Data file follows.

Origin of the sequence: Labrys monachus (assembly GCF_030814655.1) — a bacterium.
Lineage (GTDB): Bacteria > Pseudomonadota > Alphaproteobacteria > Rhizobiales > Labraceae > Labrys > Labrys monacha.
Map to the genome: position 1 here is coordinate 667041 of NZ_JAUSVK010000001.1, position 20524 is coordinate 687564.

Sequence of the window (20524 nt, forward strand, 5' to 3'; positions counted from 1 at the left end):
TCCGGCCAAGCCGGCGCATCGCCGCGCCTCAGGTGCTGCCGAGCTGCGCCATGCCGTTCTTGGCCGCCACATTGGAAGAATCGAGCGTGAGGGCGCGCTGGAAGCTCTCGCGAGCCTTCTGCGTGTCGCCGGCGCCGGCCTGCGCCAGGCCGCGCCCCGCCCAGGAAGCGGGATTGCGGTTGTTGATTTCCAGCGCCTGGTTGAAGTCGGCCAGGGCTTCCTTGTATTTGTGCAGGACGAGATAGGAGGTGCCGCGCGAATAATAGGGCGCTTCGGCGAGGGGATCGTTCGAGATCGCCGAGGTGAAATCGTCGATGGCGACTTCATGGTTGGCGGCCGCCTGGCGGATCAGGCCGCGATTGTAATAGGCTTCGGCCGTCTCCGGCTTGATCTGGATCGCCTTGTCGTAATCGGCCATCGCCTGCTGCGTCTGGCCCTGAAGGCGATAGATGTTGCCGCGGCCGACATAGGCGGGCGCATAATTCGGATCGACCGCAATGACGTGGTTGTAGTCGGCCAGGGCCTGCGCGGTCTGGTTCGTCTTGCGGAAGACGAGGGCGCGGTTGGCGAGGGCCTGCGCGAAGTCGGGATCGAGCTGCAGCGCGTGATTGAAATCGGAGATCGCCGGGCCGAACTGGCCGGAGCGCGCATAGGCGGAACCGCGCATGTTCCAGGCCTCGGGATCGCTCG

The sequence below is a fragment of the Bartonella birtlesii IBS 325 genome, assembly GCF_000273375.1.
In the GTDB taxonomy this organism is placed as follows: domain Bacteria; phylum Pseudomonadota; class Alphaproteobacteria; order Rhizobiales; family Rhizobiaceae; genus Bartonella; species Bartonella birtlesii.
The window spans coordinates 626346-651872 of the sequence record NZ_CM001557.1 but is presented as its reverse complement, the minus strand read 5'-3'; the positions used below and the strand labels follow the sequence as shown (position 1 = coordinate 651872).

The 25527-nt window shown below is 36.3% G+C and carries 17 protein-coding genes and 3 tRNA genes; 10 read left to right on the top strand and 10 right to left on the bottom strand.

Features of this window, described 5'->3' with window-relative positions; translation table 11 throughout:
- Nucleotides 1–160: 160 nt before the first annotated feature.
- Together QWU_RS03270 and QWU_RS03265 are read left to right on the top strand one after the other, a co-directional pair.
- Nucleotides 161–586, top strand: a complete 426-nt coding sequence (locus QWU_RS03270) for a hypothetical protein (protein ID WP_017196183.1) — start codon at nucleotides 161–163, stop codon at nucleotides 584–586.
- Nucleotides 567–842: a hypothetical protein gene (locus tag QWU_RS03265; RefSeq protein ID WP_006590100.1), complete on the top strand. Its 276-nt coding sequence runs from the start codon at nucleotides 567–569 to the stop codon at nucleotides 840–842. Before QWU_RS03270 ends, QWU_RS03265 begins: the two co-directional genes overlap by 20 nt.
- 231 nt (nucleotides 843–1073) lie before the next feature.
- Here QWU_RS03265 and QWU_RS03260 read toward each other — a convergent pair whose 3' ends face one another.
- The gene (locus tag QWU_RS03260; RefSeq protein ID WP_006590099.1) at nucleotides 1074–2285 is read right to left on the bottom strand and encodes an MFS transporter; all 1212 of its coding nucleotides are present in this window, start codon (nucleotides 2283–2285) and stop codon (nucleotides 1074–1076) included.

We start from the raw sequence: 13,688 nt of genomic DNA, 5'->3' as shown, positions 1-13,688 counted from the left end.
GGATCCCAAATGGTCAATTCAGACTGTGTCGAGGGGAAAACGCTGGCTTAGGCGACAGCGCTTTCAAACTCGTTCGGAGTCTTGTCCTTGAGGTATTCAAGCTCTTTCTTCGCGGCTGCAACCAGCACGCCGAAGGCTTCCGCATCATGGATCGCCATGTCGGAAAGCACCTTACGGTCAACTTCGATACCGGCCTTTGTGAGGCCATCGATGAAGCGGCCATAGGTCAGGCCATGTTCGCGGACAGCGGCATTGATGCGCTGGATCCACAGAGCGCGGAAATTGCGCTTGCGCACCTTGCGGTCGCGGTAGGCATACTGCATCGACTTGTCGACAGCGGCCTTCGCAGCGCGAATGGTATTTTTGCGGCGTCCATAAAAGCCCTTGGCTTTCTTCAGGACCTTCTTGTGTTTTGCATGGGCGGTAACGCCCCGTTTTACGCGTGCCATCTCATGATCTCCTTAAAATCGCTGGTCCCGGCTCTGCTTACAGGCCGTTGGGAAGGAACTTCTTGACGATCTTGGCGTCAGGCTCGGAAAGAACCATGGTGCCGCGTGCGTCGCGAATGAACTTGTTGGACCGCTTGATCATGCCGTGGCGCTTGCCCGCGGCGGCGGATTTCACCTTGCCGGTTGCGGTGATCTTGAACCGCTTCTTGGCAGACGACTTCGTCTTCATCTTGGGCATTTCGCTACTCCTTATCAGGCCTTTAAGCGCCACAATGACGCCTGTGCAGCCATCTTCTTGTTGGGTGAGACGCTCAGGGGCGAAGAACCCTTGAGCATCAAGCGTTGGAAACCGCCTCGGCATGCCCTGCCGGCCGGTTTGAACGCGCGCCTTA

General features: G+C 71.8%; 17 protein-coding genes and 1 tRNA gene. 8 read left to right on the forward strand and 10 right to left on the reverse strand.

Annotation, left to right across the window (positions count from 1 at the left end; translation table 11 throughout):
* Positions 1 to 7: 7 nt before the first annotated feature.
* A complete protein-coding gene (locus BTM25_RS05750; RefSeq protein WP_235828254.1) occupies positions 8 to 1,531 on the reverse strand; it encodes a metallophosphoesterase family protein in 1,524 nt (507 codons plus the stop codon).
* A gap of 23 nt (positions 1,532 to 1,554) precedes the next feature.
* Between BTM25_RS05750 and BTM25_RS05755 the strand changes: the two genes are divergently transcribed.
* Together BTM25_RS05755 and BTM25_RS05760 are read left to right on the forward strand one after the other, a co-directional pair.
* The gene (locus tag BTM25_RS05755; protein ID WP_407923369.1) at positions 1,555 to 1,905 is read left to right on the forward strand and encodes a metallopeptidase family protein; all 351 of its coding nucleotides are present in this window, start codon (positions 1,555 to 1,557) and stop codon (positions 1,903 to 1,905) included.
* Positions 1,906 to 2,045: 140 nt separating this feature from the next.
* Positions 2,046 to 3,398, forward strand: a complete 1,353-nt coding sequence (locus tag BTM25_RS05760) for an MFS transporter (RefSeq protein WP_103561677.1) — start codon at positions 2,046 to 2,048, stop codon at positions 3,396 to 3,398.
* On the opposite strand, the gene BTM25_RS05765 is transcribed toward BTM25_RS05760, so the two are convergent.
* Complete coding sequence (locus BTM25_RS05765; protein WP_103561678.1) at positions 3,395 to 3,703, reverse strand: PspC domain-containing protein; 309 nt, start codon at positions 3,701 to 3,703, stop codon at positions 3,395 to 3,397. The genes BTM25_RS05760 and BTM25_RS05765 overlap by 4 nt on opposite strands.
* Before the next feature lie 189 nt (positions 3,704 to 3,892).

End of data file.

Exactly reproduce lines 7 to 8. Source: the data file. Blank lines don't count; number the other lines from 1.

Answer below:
In the GTDB taxonomy this organism is placed as follows: domain Bacteria; phylum Pseudomonadota; class Alphaproteobacteria; order Rhizobiales; family Rhizobiaceae; genus Bartonella; species Bartonella birtlesii.
The window spans coordinates 626346-651872 of the sequence record NZ_CM001557.1 but is presented as its reverse complement, the minus strand read 5'-3'; the positions used below and the strand labels follow the sequence as shown (position 1 = coordinate 651872).